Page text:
Republicans are now the party of Trump, and that's scaring them

"The ­canary in the coal mine didn’t just pass out; its head exploded," one strategist said of Tuesday's losses

Published November 9, 2017 7:59AM (EST)

 (AP Photo/Alex Brandon)
(AP Photo/Alex Brandon)

Republicans are still reeling from a series of sweeping defeats during Tuesday's local elections.

The 2017 elections were particularly devastating for Republicans. In addition to losing the gubernatorial races in New Jersey and Virginia, demographic trends throughout the country found that coalitions of educated suburban voters — the people that propelled Donald Trump into the Oval Office — joined with racial minorities to resoundingly rebuke Republicans at the polls.

"Among college-educated suburbanites, he is a pariah," Chris Vance, the former chairman of the Washington State Republican Party, told The New York Times. This sentiment was echoed by Rep. Charles Dent, a moderate Republican from Pennsylvania, who told the Times, "Voters are taking their anger out at the president, and the only way they can do that is by going after Republicans on the ballot."

Dent also added that he wouldn't be surprised if more moderate Republicans joined himself and colleagues like Reps. Frank A. LoBiondo of New Jersey and Ted Poe of Texas in deciding not to run for reelection.

"Do they really want to go through another year of this?" Dent rhetorically asked.

While the Trump White House continued to vacillate between advisers who told the press that the president had become a drag and those who insisted the 2017 drubbing was due to Republicans not passing his agenda, one longtime party strategist made it clear that 2017 was an unmistakable warning sign for the party.

"Donald Trump is an anchor for the GOP. We got that message in loud volume in Virginia. The ­canary in the coal mine didn’t just pass out; its head exploded," Mike Murphy told The Washington Post.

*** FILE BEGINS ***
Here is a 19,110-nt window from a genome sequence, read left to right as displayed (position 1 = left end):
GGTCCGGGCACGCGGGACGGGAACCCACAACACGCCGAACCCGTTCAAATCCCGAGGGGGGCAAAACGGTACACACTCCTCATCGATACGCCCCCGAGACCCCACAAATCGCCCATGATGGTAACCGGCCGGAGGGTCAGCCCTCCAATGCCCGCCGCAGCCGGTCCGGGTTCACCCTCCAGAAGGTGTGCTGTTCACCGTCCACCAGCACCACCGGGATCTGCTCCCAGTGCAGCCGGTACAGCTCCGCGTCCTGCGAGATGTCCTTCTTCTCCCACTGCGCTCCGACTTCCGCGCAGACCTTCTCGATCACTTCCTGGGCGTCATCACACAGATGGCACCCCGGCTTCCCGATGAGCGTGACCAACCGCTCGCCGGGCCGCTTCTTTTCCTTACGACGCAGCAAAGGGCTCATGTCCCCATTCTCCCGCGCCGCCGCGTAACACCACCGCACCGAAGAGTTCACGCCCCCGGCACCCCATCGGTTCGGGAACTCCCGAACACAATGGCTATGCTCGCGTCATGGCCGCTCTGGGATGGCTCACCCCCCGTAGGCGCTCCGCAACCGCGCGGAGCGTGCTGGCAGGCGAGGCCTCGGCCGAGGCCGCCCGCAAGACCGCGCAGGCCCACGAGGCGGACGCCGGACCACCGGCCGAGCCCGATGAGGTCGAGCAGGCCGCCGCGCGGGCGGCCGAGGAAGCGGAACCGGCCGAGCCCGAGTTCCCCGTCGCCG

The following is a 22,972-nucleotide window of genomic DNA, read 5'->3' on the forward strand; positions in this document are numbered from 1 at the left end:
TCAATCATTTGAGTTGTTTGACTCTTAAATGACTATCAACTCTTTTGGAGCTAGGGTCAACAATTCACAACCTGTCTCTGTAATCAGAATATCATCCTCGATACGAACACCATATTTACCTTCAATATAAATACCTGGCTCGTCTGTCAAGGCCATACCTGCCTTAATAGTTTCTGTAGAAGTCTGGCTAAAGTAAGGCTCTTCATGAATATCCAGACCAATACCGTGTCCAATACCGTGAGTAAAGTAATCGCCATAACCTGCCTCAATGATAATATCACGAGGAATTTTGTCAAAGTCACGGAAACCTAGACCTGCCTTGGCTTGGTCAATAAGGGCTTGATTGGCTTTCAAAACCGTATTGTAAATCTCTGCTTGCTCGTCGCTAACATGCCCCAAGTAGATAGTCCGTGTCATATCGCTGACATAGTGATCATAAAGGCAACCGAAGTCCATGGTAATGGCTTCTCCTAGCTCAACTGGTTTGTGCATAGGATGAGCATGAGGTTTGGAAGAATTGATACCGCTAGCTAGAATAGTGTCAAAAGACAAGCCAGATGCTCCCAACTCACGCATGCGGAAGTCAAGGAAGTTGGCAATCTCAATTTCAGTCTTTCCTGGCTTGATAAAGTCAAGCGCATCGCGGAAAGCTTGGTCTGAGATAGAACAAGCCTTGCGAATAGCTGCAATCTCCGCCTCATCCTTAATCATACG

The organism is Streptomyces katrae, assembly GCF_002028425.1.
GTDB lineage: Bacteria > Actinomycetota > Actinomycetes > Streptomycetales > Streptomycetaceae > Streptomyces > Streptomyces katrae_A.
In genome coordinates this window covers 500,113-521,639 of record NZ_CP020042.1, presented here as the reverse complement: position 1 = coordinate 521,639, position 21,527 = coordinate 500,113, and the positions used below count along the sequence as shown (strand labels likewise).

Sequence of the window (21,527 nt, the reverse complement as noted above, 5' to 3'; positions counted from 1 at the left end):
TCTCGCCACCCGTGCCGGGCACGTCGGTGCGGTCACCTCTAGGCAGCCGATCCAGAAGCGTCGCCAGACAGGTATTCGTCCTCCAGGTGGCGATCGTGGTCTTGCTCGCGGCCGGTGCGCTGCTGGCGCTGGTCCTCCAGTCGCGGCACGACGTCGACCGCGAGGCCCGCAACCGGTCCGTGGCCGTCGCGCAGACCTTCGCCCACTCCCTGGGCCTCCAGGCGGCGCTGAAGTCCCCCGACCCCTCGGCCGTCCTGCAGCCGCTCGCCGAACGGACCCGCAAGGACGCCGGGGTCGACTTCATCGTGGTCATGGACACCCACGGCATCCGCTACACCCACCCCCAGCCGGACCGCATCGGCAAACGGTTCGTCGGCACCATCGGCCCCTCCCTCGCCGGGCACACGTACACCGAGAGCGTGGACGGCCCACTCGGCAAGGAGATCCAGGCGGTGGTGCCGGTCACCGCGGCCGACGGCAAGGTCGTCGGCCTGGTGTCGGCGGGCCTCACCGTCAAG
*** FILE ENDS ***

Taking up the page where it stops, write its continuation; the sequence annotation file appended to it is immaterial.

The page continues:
Gov. John Kasich of Ohio, another moderate Republican who was one of Trump's chief opponents for the presidential nomination in 2016, described the 2017 results as "a repudiation of the politics of narrow. The politics of anger may work for a moment in time, but it does not last, thank goodness."

This isn't to say that all Republicans share the perspective that 2017 was a rebuke of their leader. When Speaker of the House Paul Ryan was asked whether he would prefer the policies of President George W. Bush or those of President Donald Trump, he responded, "We already made that choice. We’re with Trump."

Ryan added, "We already made that choice. That’s a choice we made at the beginning of the year. That’s a choice we made during the campaign, which is we merged our agendas. We ran on a joint agenda with Donald Trump. We got together with Donald Trump when he was President-elect Trump and walked through what is it we want to accomplish in the next two years. We all agreed on that agenda. We’re processing that agenda."

By Matthew Rozsa

Matthew Rozsa is a staff writer for Salon. He holds an MA in History from Rutgers University-Newark and is ABD in his PhD program in History at Lehigh University. His work has appeared in Mic, Quartz and MSNBC.

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